His fluid prose and narrative style are reminiscent of the great Steven Ambrose.
His childhood was like that of a tumbleweed, he started in Iowa and then bounced around the great states of the West, including Canada's Saskatchewan.
If God can work through the hands of these imperfect men, and I believe he did, he can certainly work through me.
Excellent historical account of the Mormon Trail experience, from beginning to end. I even discovered that one of my ancestors was the leader of the first push cart expedition. Read morePublished 1 month ago by Pam
Stegner was not a Mormon, but as a boy he was a member of a Mormon Boy Scout troop. In order to write this book at all, he had to get permission to see the manuscripts held by the... Read morePublished 4 months ago by othoniaboys
I picked this book up somewhere during my years of trucking out there, and it made the American West come alive for me. Stegner is a first-rate writer by any standard.Published 6 months ago by A Morgan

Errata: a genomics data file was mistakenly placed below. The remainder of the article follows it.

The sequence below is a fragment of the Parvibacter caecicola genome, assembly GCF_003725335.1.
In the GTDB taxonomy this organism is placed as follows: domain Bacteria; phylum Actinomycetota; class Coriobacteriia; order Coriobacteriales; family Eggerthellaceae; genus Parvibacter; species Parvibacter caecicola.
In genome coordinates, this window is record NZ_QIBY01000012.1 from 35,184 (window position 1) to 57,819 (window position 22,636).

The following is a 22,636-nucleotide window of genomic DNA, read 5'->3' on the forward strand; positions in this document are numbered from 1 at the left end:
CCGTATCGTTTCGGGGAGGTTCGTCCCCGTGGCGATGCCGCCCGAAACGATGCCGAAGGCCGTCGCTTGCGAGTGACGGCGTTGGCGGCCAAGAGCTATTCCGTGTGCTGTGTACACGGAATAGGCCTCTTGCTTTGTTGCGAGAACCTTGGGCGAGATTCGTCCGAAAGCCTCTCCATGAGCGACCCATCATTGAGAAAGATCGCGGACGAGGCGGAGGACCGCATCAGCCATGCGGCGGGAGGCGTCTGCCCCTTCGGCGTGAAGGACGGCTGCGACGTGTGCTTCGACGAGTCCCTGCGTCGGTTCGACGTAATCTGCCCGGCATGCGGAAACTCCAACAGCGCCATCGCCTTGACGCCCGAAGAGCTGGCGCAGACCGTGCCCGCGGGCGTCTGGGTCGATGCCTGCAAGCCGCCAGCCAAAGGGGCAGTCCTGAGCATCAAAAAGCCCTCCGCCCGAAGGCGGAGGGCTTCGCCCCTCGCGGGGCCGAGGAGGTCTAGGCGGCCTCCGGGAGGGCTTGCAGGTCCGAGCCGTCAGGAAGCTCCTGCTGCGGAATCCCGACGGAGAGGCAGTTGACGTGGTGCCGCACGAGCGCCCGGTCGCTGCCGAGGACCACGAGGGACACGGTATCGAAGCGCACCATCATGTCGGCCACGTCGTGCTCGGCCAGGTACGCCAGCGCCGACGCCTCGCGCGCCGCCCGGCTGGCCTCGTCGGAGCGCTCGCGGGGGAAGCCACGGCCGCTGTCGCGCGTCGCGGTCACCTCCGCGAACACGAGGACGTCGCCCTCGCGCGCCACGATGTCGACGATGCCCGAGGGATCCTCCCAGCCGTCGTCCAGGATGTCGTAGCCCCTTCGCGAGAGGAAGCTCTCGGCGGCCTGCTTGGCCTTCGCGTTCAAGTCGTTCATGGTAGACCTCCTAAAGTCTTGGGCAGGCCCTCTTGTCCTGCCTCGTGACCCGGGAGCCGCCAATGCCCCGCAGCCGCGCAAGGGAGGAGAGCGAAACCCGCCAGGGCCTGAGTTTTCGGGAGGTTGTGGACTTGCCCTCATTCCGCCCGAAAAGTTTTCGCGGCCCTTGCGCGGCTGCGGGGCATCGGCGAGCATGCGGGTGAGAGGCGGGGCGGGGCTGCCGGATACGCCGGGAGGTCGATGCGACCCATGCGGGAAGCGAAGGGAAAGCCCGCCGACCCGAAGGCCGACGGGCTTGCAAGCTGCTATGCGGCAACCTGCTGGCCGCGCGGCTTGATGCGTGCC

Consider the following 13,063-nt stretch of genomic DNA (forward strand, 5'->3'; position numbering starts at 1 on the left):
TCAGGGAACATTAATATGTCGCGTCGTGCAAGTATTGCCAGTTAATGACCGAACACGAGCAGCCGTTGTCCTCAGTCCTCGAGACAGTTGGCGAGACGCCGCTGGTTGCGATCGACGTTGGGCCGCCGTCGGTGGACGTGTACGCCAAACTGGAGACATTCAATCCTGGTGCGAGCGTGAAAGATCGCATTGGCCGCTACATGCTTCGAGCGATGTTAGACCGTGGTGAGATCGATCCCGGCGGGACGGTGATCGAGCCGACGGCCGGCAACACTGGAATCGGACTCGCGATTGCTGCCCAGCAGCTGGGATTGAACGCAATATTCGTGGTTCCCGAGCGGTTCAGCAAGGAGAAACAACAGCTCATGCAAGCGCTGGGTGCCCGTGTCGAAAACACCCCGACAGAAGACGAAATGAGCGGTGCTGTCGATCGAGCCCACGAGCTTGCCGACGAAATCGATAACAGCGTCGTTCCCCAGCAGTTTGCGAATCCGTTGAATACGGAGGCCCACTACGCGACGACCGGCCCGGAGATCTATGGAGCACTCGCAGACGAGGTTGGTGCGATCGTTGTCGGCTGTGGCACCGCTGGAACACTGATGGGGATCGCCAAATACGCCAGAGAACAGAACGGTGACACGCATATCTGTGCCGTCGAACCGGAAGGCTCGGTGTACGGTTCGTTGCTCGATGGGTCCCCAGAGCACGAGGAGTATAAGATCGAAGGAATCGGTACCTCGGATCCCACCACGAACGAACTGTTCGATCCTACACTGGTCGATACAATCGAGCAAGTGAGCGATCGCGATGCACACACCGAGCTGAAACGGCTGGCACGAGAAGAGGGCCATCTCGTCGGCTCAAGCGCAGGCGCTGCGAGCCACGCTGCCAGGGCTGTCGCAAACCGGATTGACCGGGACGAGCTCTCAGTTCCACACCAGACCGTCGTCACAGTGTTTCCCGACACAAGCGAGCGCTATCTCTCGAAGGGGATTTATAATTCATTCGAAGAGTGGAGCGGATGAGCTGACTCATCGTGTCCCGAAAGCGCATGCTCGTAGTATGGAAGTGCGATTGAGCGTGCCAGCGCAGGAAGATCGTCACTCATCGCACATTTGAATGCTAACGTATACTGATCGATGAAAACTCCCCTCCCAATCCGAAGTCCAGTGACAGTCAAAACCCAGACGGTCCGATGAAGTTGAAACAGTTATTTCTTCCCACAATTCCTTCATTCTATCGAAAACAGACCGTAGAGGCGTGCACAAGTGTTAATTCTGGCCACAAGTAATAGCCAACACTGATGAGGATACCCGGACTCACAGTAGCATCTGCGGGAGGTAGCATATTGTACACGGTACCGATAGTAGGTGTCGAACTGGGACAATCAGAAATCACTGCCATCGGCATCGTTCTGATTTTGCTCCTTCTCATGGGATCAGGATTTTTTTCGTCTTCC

Wallace Stegner grew up in Utah as a non-Mormon. He had admiration for his Mormon friends and their history but didn't share their faith... Read morePublished 6 months ago by M.E.Anderson
ARIVED ON TIME, WAS IN VERY GOOD CONDITION, HAD A LOT OF GOOD INFORMATION IN IT. I ENJOYED READING IT.Published 7 months ago by Granny Smith
this book was well researched and comprehensive. I learned new things from it and it held my interest. I can recommend it to anyone interested in history.Published 12 months ago by Kellly Heiner
For a non-Mormon here in Albuquerque, their presence is most easily noted when one see two earnest young men, in the fading days of their teens, white shirt, tie, sometimes... Read morePublished on November 19, 2010 by John P. Jones III
Wonderful story of a complex group of religionists with the trail as background. Great reading.Published on September 10, 2010 by R. Johnson
This book is hard to read. The author's style is very sophisticated. There's too much uncommon vocabulary that is difficult to discern in context (i.e. it has to be looked up). Read morePublished on October 26, 2009 by Bill Bass